As she grew throughout her preschool years, it seemed that for some reason, I understood Lexi-ese better than most, and was often called to translate for others. Somehow I knew that 'Mawn, peets' would only be satisfied with a glass of cold milk, and a 'boo-day poddy' was a cause for celebration. The times that even I would scratch my head in consternation when trying to decipher her words were thankfully few, because when even Dampa couldn't get it, it sometimes brought her to tears.


This year, she is in first grade, and since she still has some trouble being understood by teachers (bad) and other kids (even worse), they had her tested for speech classes. Thankfully, she qualified for free therapy, since my daughter works hard, but is far from rich. She will receive up to two years of speech lessons, from someone trained to help her recreate the sounds that make up our language.

Test Scores


One of the worst things about having speech troubles is the standardized testing that her school does in first grade. Because the reading scores are based on sounds, she was scoring extremely low. Now, thanks to a caring teacher and her speech classes, she will stop being judged on her ability to form difficult sounds with her mouth. She is an awesome little reader already, and it's not right to punish her for a minor lacking in this purely physical motor skill.

Children in school can be cruel sometimes, and even when it's not intentional, teasing hurts. So do assumptions made by people about a child's intelligence, motivation and skill, based on their ability to fluently and clearly communicate their ideas, thoughts and desires. Having a child (or grandchild) with a speech impediment is not the result of their being lazy, stupid or mentally challenged in any way. Often, even well-meaning friends and relatives can make careless, hurtful remarks that can lead to even worse frustration and pain for a child who already is having trouble being understood.

Practice, Practice, Practice


Like any other skill, making sounds can be learned, with lots of encouragement, love and practice. This summer, Lexi and I practiced making silly sounds together, and she did make some improvements. I think it is awesome that now she is getting help from a professional therapist.

Soon, she'll be enunciating like a pro, and will leave behind the days of frustration at not being able to make herself understood. We all know that it won't put and end to life's challenges, but it will make it easier for her to express her ideas and desires, and share her fears and joy with others.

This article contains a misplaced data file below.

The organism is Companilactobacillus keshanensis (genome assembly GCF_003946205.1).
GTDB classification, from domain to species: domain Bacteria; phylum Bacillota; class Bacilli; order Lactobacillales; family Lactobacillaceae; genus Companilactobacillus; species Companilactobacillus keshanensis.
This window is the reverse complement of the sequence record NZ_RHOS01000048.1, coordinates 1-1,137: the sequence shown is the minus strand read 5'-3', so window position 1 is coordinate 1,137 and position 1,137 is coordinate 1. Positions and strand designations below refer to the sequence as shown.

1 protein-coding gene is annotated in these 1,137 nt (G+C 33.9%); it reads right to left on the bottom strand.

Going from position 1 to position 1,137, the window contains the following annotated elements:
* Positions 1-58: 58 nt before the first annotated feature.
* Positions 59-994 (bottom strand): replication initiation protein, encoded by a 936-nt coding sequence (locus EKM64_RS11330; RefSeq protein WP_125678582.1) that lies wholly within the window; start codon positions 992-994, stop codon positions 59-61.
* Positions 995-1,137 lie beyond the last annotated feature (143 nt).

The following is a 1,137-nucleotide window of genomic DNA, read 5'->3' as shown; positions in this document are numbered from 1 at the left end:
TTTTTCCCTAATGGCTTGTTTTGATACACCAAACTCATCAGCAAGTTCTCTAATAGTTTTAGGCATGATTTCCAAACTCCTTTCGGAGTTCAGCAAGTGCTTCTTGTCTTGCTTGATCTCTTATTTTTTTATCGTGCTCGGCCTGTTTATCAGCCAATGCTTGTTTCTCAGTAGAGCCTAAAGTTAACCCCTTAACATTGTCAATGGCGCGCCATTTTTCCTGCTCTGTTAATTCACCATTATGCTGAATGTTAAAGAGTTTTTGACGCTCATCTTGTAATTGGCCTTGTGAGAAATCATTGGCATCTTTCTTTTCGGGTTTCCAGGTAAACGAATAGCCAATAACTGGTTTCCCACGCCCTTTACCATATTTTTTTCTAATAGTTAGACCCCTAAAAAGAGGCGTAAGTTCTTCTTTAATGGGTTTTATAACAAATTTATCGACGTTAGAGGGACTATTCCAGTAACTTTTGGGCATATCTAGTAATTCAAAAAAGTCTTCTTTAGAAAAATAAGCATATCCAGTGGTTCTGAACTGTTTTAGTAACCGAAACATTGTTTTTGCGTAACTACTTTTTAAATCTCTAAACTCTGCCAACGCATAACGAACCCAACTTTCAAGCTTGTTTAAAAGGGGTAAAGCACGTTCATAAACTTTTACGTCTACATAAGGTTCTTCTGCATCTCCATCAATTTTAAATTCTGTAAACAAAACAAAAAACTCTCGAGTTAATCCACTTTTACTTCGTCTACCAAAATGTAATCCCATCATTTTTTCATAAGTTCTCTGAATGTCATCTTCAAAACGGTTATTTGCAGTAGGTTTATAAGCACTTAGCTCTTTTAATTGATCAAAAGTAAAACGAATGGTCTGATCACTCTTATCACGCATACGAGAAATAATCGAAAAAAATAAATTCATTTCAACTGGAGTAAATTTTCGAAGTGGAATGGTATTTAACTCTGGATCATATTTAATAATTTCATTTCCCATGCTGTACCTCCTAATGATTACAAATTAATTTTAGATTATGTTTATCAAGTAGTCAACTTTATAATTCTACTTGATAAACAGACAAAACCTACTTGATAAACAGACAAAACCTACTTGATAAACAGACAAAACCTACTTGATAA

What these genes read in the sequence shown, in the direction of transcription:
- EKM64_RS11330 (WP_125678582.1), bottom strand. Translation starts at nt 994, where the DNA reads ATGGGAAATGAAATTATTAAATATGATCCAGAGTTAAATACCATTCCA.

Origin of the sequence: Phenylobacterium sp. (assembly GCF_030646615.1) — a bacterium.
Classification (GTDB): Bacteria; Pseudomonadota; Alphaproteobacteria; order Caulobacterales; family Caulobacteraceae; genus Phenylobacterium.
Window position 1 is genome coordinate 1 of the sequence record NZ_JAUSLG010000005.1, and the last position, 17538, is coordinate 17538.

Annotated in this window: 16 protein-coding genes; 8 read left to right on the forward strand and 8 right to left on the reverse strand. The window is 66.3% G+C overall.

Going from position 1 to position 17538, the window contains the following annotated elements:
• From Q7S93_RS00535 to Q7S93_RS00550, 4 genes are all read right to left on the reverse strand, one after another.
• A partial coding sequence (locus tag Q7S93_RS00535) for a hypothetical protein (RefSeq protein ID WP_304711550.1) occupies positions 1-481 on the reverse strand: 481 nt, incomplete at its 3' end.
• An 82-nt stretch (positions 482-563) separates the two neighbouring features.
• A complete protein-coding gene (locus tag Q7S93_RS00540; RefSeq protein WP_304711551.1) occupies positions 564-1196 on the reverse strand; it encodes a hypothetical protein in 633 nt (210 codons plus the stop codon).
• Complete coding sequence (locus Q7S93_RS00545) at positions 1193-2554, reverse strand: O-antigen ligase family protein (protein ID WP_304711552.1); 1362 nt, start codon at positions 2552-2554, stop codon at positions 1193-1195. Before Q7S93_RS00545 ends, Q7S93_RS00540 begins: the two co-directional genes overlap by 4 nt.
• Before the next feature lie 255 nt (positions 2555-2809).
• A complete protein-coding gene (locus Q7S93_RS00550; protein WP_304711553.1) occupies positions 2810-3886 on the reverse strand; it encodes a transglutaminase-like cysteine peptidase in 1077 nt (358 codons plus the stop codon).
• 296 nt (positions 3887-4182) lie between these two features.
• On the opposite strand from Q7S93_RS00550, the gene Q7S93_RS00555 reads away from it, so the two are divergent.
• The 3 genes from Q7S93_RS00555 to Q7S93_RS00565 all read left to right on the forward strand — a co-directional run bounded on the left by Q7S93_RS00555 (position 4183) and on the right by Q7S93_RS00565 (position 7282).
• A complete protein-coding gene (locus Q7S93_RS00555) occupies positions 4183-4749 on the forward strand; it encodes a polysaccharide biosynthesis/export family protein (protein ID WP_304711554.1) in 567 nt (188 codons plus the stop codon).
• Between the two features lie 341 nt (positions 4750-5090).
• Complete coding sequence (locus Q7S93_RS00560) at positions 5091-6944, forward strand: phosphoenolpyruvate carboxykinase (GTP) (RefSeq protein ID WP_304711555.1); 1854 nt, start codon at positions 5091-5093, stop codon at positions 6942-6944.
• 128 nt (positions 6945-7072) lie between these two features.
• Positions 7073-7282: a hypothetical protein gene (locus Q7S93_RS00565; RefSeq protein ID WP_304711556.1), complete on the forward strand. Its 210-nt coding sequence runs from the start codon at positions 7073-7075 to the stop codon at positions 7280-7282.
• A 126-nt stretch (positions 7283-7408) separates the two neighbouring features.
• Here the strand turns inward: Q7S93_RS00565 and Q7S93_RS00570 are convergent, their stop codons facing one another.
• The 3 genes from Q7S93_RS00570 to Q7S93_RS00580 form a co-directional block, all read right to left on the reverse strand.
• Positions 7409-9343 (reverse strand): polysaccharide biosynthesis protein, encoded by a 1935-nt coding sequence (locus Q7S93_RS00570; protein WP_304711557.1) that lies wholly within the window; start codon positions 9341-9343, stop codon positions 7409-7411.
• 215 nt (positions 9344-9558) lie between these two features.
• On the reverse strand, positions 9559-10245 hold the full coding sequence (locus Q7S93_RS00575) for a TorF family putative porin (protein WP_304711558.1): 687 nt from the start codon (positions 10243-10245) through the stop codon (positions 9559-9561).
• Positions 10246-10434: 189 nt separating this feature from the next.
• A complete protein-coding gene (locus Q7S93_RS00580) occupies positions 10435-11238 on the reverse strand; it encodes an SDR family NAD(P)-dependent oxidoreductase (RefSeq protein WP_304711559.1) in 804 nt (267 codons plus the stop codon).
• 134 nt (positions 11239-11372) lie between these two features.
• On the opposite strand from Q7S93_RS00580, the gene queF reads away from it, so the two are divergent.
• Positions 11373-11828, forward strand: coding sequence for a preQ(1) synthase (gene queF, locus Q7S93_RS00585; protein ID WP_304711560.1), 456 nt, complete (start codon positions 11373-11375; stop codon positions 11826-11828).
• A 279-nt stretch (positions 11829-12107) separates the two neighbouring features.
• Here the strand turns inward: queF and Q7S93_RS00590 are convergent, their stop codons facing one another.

I just hope that as she makes this journey to better speech skills, she keeps in mind that to her Dampa, she'll always be a 'boo-da-foo wi-dew pin-dess', and along with all of my grandchildren, will always have an enduring and selfless love that comes straight


From Grandpa's Heart ...

October 3, 2012

Glass Houses

You Be The Judge


Most of us are aware of the expression "Judge not, lest ye be judged." While this is an admirable goal, I think it's not very realistic.

We all make judgements every day, about everyone and everything in our lives. It's part of what makes us human, and allows us to make the decisions in life that are important, but it can also be very detrimental to our relationships and success.

In order to decide on any course of action we must have an internal dialog and we must make a judgement call, based on our experiences and our goals. These judgements will decide our words, our actions, and inevitably, the course of our lives.

The Better Part of Valor


Here is where discretion plays such a vital role in the amount of happiness we have, and the amount we share with the world. We all have an 'inner voice' that makes snap judgements and tends to influence our decisions and actions. We gain maturity when we realize that not everyone needs to hear that voice, and true wisdom comes once we stop letting that inner voice make our decisions for us. We all respond to a tap below the kneecap with a reflexive jerk, but we can control the impulses that we feel to respond immediately to our initial judgements of people and their opinions.

In a way, I think that our egos sometimes really get in the way of making good decisions. Usually this is because that 'inner voice' is in control, and if we question it, or hold it in, we feel like we are not being true to ourselves. Sometimes, though, all it takes is a moment of introspection and evaluation to prevent us from suffering the dreaded foot-in-mouth disease that accompanies rash words and snap judgements.

None Of Us Are Perfect


As far as I can tell, there's only ever been one perfect human, and he died on a cross a couple thousand years ago. We all have our problems, our flaws and our issues. As a society, we have a need for judges, to decide on matters of public interest and to settle disputes under our legal system, but on a personal level, I think we have a bigger need for understanding and compassion, than we do for judgement and retribution.

When you meet someone, or hear an opinion on a subject you care about, stop and really think before you comment or create a lasting impression in your mind. Everyone you meet is both good and bad, beautiful and ugly, and capable of both cruelty and love. We are all human, so try and respect our differences. On that final day that you must be judged for your life, the fewer rocks you have thrown, the better. I know there's far too much glass in my house, and I bet you have more than enough in yours too.

Just a little bit of advice,

From Grandpa's Heart ...